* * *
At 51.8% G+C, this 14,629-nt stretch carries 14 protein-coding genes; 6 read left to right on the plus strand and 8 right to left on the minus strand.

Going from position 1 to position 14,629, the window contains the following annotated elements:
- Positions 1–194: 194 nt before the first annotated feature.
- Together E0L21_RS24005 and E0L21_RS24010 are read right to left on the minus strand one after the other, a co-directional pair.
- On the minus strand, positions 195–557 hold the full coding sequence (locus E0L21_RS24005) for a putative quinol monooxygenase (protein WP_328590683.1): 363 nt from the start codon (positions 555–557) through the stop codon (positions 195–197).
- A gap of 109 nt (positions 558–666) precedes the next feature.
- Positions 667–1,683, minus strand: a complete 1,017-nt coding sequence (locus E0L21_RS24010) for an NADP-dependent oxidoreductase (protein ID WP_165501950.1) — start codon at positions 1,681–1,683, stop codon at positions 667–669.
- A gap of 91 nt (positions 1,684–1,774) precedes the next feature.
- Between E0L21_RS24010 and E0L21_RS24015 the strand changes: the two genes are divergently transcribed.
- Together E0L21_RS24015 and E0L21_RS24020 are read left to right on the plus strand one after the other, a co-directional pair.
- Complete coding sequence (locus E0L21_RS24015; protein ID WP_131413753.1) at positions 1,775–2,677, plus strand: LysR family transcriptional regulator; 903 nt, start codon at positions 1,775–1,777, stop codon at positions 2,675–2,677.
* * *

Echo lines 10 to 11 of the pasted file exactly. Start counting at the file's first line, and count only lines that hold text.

- Together E0L21_RS24015 and E0L21_RS24020 are read left to right on the plus strand one after the other, a co-directional pair.
- Complete coding sequence (locus E0L21_RS24015; protein ID WP_131413753.1) at positions 1,775–2,677, plus strand: LysR family transcriptional regulator; 903 nt, start codon at positions 1,775–1,777, stop codon at positions 2,675–2,677.